The European Commission has fined eight global banks a total of €1,712,468,000 for participating in illegal cartels in markets for financial derivatives covering the European Economic Area (EEA). Four of these institutions participated in a cartel relating to interest rate derivatives denominated in the euro currency. Six of them participated in one or more bilateral cartels relating to interest rate derivatives denominated in Japanese yen. Such collusion between competitors is prohibited by Article 101 of the Treaty on the Functioning of the European Union (TFEU) and Article 53 of the EEA Agreement. Both decisions were adopted under the Commission’s cartel settlement procedure, and the companies’ fines were reduced by 10% for agreeing to settle.
Joaquín Almunia, Commission vice president in charge of competition policy, said: “What is shocking about the LIBOR and EURIBOR scandals is not only the manipulation of benchmarks, which is being tackled by financial regulators worldwide, but also the collusion between banks who are supposed to be competing with each other. Today’s decision sends a clear message that the Commission is determined to fight and sanction these cartels in the financial sector. Healthy competition and transparency are crucial for financial markets to work properly, at the service of the real economy rather than the interests of a few.”
The euro interest rate derivatives (EIRD) cartel operated between September 2005 and May 2008. The settling parties are Barclays, Deutsche Bank, RBS and Société Générale. The cartel aimed at distorting the normal course of pricing components for these derivatives. Traders of different banks discussed their bank’s submissions for the calculation of the EURIBOR as well as their trading and pricing strategies. Barclays was not fined as it benefited from immunity under the Commission’s 2006 Leniency Notice for revealing the existence of the cartel to the Commission. In the context of the same investigation, proceedings were opened against Crédit Agricole, HSBC and JPMorgan and the investigation will continue under the standard (non-settlement) cartel procedure.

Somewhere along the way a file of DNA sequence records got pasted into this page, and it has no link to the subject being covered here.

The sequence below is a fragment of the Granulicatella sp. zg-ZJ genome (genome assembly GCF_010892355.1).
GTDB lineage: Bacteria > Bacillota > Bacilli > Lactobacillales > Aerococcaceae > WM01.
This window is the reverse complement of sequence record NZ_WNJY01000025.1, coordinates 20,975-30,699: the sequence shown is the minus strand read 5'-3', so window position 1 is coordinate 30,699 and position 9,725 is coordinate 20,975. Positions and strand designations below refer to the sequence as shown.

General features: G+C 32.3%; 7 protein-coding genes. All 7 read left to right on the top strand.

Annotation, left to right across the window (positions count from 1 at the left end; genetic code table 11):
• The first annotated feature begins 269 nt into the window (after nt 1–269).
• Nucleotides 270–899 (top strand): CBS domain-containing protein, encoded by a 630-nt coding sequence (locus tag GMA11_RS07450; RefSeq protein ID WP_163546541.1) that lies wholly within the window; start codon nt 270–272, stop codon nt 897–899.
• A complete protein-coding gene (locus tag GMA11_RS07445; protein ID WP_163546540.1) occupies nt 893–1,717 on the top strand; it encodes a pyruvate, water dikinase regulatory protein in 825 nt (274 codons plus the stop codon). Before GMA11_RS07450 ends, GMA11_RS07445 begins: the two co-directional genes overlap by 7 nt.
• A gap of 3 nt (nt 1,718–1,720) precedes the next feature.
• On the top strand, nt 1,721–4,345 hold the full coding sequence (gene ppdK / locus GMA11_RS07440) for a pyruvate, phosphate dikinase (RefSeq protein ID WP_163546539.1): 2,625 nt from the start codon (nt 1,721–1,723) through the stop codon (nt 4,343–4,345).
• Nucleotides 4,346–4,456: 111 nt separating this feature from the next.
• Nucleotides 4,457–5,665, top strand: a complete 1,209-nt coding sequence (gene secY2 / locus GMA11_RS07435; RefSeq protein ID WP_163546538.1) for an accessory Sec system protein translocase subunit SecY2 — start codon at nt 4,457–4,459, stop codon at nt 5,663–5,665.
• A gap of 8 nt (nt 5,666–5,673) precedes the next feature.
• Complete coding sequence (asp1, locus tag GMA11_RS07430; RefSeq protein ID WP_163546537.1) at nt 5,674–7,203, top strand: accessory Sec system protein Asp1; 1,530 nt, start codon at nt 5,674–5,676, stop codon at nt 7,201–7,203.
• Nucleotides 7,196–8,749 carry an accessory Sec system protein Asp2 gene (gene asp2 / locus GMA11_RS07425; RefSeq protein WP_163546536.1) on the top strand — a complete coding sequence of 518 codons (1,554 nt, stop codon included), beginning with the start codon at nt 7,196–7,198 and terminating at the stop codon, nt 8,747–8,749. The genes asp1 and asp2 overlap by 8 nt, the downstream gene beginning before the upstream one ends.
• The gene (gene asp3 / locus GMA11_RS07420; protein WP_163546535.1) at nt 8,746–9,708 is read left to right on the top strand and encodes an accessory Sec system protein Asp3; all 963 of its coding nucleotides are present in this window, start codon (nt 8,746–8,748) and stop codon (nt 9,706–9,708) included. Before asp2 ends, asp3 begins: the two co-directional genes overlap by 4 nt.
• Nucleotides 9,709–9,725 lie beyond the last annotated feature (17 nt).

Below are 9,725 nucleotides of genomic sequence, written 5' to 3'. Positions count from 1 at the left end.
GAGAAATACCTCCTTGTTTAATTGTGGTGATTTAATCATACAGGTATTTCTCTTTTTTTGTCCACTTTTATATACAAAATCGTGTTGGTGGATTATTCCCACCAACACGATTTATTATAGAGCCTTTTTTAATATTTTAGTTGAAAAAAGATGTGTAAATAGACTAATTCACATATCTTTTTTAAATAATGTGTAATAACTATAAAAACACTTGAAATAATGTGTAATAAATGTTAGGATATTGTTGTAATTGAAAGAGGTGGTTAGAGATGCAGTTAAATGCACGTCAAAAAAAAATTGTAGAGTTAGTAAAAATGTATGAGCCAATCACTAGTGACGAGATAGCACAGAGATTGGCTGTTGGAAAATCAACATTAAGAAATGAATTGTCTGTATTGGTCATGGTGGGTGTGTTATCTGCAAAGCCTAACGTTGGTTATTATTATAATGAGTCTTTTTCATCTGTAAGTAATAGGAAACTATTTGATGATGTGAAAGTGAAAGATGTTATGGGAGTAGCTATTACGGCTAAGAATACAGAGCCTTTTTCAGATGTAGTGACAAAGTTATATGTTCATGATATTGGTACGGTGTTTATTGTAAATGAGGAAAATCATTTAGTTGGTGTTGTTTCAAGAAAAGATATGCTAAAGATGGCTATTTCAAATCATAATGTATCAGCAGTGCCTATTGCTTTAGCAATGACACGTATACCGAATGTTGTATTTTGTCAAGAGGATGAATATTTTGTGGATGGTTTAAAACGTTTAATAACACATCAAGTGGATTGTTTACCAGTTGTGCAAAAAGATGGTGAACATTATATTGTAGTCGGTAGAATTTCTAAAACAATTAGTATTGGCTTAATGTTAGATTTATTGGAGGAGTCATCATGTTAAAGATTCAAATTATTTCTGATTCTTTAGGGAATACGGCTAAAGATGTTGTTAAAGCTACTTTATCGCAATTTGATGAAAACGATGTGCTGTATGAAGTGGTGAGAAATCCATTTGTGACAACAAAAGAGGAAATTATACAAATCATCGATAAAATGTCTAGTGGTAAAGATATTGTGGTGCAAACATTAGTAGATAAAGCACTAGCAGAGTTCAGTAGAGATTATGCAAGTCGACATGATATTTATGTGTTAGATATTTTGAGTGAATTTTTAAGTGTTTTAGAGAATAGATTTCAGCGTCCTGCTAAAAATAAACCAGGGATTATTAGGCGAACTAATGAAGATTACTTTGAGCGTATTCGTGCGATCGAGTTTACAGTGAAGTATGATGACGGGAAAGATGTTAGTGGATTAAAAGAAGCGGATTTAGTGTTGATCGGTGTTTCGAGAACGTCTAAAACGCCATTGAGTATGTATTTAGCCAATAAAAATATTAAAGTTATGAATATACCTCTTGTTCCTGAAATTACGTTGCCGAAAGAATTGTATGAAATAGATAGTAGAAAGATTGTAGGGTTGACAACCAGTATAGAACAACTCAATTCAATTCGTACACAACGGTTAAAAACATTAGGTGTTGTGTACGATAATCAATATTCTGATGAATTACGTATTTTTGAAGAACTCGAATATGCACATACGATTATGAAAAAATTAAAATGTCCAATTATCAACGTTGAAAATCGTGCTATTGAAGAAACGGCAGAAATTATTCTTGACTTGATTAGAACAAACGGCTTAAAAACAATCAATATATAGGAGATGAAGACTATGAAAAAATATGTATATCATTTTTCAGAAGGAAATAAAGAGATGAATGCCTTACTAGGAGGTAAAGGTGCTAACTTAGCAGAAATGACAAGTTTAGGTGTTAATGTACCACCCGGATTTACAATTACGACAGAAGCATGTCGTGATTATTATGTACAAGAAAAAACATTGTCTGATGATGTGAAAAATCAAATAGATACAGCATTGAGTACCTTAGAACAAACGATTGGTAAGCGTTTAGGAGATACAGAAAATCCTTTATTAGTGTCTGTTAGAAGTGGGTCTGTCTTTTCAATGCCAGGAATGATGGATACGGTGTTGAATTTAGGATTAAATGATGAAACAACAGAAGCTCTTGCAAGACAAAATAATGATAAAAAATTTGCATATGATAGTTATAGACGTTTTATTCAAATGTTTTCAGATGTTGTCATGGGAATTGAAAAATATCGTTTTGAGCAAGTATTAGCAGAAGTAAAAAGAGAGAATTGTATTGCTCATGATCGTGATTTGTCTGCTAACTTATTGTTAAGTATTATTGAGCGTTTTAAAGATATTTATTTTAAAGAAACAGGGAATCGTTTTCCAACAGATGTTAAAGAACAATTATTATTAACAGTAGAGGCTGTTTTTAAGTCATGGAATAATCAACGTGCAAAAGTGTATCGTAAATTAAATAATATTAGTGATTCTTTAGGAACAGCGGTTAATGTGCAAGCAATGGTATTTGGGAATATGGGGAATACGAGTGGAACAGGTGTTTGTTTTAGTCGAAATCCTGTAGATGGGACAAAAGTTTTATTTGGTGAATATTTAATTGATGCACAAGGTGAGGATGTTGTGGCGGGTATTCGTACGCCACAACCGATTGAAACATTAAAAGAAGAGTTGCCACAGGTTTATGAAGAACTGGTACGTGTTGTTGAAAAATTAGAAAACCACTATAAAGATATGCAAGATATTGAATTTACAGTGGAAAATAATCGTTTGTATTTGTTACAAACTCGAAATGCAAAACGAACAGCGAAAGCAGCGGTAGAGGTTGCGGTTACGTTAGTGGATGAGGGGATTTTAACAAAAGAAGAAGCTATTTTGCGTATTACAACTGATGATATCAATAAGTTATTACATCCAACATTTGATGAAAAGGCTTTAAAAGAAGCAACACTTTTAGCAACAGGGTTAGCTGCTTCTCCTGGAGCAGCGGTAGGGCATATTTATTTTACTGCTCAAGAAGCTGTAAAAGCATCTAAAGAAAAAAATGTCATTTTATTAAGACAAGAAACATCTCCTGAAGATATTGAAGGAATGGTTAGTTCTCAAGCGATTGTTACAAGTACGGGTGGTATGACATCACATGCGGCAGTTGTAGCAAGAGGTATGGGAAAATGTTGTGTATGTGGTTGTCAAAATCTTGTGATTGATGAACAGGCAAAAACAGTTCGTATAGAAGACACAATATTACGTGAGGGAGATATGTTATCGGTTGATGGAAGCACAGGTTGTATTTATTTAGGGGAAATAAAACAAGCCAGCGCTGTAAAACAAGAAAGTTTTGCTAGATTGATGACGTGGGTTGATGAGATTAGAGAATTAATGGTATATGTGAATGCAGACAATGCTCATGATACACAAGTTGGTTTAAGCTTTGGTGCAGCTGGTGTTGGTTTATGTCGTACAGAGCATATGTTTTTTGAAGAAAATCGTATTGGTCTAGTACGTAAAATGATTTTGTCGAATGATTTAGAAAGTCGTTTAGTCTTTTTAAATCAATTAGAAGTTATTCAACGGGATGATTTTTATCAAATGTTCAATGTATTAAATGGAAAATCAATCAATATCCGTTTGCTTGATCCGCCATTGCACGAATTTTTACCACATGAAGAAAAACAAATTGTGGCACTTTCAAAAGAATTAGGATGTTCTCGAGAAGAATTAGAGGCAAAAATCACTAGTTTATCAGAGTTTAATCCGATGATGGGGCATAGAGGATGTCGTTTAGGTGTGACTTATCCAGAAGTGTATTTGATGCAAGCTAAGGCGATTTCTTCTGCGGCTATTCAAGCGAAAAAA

In the yen interest rate derivatives (YIRD) sector, the Commission uncovered seven distinct bilateral infringements lasting between one and 10 months in the period from 2007 to 2010. The collusion included discussions between traders of the participating banks on certain JPY LIBOR submissions. The traders involved also exchanged, on occasions, commercially sensitive information relating either to trading positions or to future JPY LIBOR submissions (and in one of the infringements relating to certain future submissions for the Euroyen TIBOR – Tokyo interbank offered rate). The banks involved in one or more of the infringements are UBS, RBS, Deutsche Bank, Citigroup and JPMorgan. The broker RP Martin facilitated one of the infringements by using its contacts with a number of JPY LIBOR panel banks that did not participate in the infringement, with the aim of influencing their JPY LIBOR submissions. UBS received full immunity under the Commission’s 2006 Leniency Notice for revealing to the Commission the existence of the infringements. Citigroup also benefited from full immunity for its participation in one bilateral infringement. In the context of the same investigation, the Commission has also opened proceedings against the cash broker ICAP. This investigation continues under the standard (non-settlement) cartel procedure.
However, a London summit on the industry’s introduction of the technology cautions that testing and acceptance are still at an early stage and firms should proceed with caution.
The proposals of both US presidential candidates could shake up operating conditions in several sectors, reports the credit ratings agency.
The Danish shipping and oil conglomerate confirmed that it will separate its businesses into stand-alone transport and energy divisions.
The central bank has tweaked its stimulus programme and is making a fresh effort to push Japan’s inflation rate above its 2% target.